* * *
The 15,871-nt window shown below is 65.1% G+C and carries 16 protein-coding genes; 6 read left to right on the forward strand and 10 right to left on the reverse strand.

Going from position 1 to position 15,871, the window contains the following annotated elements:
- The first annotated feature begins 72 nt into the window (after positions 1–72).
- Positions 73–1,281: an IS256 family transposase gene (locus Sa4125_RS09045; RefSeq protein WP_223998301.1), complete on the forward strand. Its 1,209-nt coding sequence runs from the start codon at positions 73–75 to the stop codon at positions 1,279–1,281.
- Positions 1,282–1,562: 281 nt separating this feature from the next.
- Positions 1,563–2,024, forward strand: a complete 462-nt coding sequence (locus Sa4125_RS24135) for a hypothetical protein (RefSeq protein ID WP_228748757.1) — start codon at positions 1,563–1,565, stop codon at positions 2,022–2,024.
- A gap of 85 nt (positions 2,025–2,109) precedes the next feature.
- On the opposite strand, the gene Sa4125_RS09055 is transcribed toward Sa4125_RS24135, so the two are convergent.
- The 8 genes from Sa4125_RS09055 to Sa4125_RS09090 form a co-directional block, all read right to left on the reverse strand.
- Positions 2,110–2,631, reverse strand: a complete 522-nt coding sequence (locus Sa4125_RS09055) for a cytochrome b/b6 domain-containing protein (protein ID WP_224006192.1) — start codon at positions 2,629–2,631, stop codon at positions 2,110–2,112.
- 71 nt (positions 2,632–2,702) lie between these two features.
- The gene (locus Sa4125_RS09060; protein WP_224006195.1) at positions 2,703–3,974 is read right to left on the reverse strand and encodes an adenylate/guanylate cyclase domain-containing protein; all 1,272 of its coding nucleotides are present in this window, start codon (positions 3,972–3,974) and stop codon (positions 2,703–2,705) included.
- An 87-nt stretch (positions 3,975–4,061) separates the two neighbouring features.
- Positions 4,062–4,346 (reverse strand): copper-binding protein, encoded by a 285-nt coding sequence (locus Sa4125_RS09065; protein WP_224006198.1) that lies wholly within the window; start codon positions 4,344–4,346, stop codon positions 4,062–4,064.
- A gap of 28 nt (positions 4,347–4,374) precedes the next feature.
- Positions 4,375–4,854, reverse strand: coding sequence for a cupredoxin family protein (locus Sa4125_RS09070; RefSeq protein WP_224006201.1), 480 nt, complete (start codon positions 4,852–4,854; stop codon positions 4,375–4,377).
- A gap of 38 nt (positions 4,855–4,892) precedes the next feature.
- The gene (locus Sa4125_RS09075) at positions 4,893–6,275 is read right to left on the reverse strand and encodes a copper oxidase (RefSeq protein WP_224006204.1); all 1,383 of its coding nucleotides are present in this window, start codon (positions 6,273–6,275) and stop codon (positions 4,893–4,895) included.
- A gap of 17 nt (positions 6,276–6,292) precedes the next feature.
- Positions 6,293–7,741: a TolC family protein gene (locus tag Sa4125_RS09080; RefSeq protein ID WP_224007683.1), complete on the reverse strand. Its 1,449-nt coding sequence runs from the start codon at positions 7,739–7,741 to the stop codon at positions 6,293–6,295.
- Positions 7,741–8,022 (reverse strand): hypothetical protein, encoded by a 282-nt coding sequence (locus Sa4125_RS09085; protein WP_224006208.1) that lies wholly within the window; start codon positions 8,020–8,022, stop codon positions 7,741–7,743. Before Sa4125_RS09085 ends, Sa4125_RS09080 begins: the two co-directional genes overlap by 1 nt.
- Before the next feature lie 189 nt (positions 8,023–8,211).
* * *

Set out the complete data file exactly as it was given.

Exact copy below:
The 15,871-nt window shown below is 65.1% G+C and carries 16 protein-coding genes; 6 read left to right on the forward strand and 10 right to left on the reverse strand.

Going from position 1 to position 15,871, the window contains the following annotated elements:
- The first annotated feature begins 72 nt into the window (after positions 1–72).
- Positions 73–1,281: an IS256 family transposase gene (locus Sa4125_RS09045; RefSeq protein WP_223998301.1), complete on the forward strand. Its 1,209-nt coding sequence runs from the start codon at positions 73–75 to the stop codon at positions 1,279–1,281.
- Positions 1,282–1,562: 281 nt separating this feature from the next.
- Positions 1,563–2,024, forward strand: a complete 462-nt coding sequence (locus Sa4125_RS24135) for a hypothetical protein (RefSeq protein ID WP_228748757.1) — start codon at positions 1,563–1,565, stop codon at positions 2,022–2,024.
- A gap of 85 nt (positions 2,025–2,109) precedes the next feature.
- On the opposite strand, the gene Sa4125_RS09055 is transcribed toward Sa4125_RS24135, so the two are convergent.
- The 8 genes from Sa4125_RS09055 to Sa4125_RS09090 form a co-directional block, all read right to left on the reverse strand.
- Positions 2,110–2,631, reverse strand: a complete 522-nt coding sequence (locus Sa4125_RS09055) for a cytochrome b/b6 domain-containing protein (protein ID WP_224006192.1) — start codon at positions 2,629–2,631, stop codon at positions 2,110–2,112.
- 71 nt (positions 2,632–2,702) lie between these two features.
- The gene (locus Sa4125_RS09060; protein WP_224006195.1) at positions 2,703–3,974 is read right to left on the reverse strand and encodes an adenylate/guanylate cyclase domain-containing protein; all 1,272 of its coding nucleotides are present in this window, start codon (positions 3,972–3,974) and stop codon (positions 2,703–2,705) included.
- An 87-nt stretch (positions 3,975–4,061) separates the two neighbouring features.
- Positions 4,062–4,346 (reverse strand): copper-binding protein, encoded by a 285-nt coding sequence (locus Sa4125_RS09065; protein WP_224006198.1) that lies wholly within the window; start codon positions 4,344–4,346, stop codon positions 4,062–4,064.
- A gap of 28 nt (positions 4,347–4,374) precedes the next feature.
- Positions 4,375–4,854, reverse strand: coding sequence for a cupredoxin family protein (locus Sa4125_RS09070; RefSeq protein WP_224006201.1), 480 nt, complete (start codon positions 4,852–4,854; stop codon positions 4,375–4,377).
- A gap of 38 nt (positions 4,855–4,892) precedes the next feature.
- The gene (locus Sa4125_RS09075) at positions 4,893–6,275 is read right to left on the reverse strand and encodes a copper oxidase (RefSeq protein WP_224006204.1); all 1,383 of its coding nucleotides are present in this window, start codon (positions 6,273–6,275) and stop codon (positions 4,893–4,895) included.
- A gap of 17 nt (positions 6,276–6,292) precedes the next feature.
- Positions 6,293–7,741: a TolC family protein gene (locus tag Sa4125_RS09080; RefSeq protein ID WP_224007683.1), complete on the reverse strand. Its 1,449-nt coding sequence runs from the start codon at positions 7,739–7,741 to the stop codon at positions 6,293–6,295.
- Positions 7,741–8,022 (reverse strand): hypothetical protein, encoded by a 282-nt coding sequence (locus Sa4125_RS09085; protein WP_224006208.1) that lies wholly within the window; start codon positions 8,020–8,022, stop codon positions 7,741–7,743. Before Sa4125_RS09085 ends, Sa4125_RS09080 begins: the two co-directional genes overlap by 1 nt.
- Before the next feature lie 189 nt (positions 8,023–8,211).